Stephanie Fontenot lives at the Louisiana Baptist Children’s Home in Monroe.

How she got here would be difficult for most people to even talk about.

At six years old, she and her infant brother had to separate from their parents.

“Both of my parents were never really in the picture,” Fontenot says. “My dad is in prison. He’s been in prison for…my brother’s going on 15, so he’s been in prison about 15 years. My moms just never been completely there, altogether. In her head and in her life, she can’t take care of herself, so she couldn’t take care of two young children.”

They were taken in by their great aunt and uncle, already approaching their sixties.

“It was a very different adjustment because like I said they were older people,” she says.

Then, after nine years with her new family, Fontenot again had to find another one.

“Both of them got sick at one time, so it was up to me to take care of them and my brother.”

She chose the Children’s Home so she and her brother could stay together.

Because they knew they’d have to rely on each other.

“My aunt went to the nursing home the same year we got up here and my uncle passed away a week after we got up here. So it was, come up here, get ready, get everything situated, go back down for his funeral, come back up here.”

A heartbreaking situation to imagine a child going through.

But unfortunately, adversity isn’t rare for kids in Louisiana.

A 2017 study shows over half of children in the state have experienced a significant adverse event…things like parental divorce, physical or emotional abuse and neglect, or living with parents who abuse drugs or end up in prison.

Events that can create problems well past childhood.

“What I experience, or what you experience in life early, if it’s traumatic we tend to hang on to it,” says Gatha Haynes from the Children’s Coalition of Northeast Louisiana.

According to Haynes, many people aren’t aware of how issues you go through as a youth impact you as an adult.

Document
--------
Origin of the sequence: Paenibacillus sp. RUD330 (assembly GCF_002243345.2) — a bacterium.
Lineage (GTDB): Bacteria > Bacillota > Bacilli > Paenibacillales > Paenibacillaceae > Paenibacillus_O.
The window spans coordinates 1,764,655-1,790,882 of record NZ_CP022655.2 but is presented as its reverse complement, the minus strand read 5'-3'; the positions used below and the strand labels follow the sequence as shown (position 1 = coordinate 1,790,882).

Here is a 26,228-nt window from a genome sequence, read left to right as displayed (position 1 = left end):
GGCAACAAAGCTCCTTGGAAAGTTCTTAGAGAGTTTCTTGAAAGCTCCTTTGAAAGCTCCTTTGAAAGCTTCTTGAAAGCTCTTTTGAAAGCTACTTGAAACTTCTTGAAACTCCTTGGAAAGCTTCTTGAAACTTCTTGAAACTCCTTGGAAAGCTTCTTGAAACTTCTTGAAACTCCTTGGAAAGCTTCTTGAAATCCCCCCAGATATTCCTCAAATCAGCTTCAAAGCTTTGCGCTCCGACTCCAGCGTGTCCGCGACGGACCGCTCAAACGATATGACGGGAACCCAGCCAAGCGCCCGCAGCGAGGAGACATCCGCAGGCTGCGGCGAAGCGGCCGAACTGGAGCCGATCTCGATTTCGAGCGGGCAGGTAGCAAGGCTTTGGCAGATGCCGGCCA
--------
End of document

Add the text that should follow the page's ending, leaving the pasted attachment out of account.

“When children are going through things very early in life when the brain is at it’s most tender age, tender development…it is crucial and it really does impact them later on going forward in life,” she says.

Physical problems like heart disease, diabetes, and stroke are all linked to childhood adversity, along with mental issues like depression, anxiety, and suicide.

“We all go through adversities in life,” says Haynes. “But when they’re more pronounced, they alter the brain structure.”

This all leads to a sort of vicious cycle.

Children go through adversity, putting them at a higher risk for physical and mental problems, leading to a less stable home life for their own kids down the road.

So, how do we break the cycle in the Pelican State?

Haynes says it starts with understanding what the problem is.

“Knowledge is very, very powerful, and critical for us here in Louisiana,” she says. “I find that if people can trace back to what that particular issue is, and it’s done through therapy or journaling, they can’t divorce the memory, but it does provide healing. Just knowing the fact that, this is what happened to me, and this is why my behavior is, and what can I do to change it.”

From there, whether you’re an adult getting over the past, or a child getting through the present, you need support.

“That one person that can make a difference in somebody’s life, or a change in environment can make a difference,” says Haynes. 

For Fontenot, that came from her great aunt and uncle.

“They took care of us the best way they could,” she says. “They loved us like we were there own kids. Frankly we were.”

She’ll tell you that’s why today, she’s doing great.

Working at a preschool in Monroe, while taking classes at Louisiana Delta Community College on her way to being a teacher.

“I’m blessed,” Fontenot says. “I can’t thank the children’s home or my family enough…I would be living on the streets or probably in prison myself. Same with my brother. It’s just, we came from a bad background to a good background and you know how they say parents shape you, you are who your parents are…that’s not who we are anymore.”